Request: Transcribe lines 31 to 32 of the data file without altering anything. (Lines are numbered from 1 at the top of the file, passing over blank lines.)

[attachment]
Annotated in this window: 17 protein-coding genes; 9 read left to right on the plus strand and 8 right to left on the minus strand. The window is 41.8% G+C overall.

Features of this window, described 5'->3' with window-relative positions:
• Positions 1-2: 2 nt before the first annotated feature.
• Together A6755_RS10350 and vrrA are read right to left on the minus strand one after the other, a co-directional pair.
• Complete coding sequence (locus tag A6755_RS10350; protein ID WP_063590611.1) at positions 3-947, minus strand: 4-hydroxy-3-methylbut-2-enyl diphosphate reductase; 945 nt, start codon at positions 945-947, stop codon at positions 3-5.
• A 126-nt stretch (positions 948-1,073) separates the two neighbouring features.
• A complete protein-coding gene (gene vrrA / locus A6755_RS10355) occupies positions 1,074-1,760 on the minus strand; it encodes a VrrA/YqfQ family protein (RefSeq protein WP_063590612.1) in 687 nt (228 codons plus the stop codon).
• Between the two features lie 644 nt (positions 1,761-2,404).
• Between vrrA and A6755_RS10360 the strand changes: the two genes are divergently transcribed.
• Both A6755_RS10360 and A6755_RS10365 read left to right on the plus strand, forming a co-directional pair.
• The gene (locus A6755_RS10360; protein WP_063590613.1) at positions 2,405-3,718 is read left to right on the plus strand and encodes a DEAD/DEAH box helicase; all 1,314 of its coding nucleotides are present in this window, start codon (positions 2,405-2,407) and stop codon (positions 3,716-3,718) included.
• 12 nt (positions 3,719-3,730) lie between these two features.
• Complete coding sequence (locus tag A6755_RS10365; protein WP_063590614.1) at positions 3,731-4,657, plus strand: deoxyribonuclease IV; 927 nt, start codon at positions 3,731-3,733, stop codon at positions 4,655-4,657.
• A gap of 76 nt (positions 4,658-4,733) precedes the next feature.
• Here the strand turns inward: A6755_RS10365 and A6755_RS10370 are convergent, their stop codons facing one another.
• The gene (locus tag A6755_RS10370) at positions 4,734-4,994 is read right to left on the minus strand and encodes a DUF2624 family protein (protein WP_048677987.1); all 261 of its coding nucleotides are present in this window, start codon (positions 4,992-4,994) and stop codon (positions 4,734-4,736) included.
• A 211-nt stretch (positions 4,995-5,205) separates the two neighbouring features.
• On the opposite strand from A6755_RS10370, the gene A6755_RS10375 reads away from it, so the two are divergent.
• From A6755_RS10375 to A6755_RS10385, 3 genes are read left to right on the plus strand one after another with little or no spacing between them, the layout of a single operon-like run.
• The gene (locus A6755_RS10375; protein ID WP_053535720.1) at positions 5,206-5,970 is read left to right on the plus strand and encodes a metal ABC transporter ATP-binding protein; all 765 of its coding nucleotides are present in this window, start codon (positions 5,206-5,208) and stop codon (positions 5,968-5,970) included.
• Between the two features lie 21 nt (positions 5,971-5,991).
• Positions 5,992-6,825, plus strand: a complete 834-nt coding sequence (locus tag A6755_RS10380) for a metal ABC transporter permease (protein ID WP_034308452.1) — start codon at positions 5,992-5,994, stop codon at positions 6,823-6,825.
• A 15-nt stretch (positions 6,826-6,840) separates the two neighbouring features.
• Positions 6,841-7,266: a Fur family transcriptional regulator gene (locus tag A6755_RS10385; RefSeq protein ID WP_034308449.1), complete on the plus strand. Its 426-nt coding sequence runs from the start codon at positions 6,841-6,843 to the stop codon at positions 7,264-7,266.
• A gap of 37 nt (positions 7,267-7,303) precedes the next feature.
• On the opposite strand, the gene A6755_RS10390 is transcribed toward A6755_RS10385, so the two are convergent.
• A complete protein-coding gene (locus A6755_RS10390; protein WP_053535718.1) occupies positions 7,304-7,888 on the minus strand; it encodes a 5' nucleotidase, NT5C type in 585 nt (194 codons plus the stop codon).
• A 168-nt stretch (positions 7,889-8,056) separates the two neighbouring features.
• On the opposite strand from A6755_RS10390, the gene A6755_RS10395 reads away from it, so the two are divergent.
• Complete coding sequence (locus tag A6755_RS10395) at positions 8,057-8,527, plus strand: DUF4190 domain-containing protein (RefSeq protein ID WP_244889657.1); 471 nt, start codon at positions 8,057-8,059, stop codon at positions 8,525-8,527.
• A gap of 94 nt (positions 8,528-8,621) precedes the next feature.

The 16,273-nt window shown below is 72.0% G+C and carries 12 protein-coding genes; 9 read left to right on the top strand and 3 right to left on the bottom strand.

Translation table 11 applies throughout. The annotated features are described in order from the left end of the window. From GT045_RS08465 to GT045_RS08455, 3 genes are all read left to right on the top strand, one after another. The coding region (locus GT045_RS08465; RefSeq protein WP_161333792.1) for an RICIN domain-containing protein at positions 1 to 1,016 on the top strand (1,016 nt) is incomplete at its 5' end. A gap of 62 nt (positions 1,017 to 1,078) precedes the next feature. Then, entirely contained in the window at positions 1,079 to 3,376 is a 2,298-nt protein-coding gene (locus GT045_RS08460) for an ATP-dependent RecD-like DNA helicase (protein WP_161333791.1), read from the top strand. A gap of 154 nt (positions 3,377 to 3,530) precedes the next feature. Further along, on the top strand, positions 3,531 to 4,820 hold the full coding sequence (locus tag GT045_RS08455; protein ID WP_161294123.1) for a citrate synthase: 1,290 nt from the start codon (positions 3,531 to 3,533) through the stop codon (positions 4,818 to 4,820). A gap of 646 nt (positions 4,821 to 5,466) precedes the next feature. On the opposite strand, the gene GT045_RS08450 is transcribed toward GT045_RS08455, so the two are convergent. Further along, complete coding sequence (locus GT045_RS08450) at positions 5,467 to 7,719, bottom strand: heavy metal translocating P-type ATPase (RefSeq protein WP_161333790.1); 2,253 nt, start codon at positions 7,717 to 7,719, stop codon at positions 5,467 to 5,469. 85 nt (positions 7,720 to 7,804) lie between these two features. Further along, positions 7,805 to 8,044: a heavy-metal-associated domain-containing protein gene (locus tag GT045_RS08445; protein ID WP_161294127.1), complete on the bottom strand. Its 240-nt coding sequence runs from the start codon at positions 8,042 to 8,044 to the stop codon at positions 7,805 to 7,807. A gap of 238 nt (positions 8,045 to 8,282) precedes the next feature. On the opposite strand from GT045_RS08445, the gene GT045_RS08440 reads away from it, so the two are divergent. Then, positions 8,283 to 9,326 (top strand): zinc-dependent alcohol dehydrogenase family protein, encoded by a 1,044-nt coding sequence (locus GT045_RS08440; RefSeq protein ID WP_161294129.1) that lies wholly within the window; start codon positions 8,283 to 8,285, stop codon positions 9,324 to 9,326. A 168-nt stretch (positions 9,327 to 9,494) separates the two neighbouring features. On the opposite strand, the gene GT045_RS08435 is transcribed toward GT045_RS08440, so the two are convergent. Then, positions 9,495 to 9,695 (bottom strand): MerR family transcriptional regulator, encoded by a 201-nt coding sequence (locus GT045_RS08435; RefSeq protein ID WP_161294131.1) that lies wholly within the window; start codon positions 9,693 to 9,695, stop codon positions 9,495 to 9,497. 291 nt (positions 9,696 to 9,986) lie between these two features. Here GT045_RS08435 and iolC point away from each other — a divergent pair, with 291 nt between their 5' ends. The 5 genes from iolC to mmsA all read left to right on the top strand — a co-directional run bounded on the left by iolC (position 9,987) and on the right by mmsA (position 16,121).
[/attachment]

• A gap of 94 nt (positions 8,528-8,621) precedes the next feature.

The 16,273-nt window shown below is 72.0% G+C and carries 12 protein-coding genes; 9 read left to right on the top strand and 3 right to left on the bottom strand.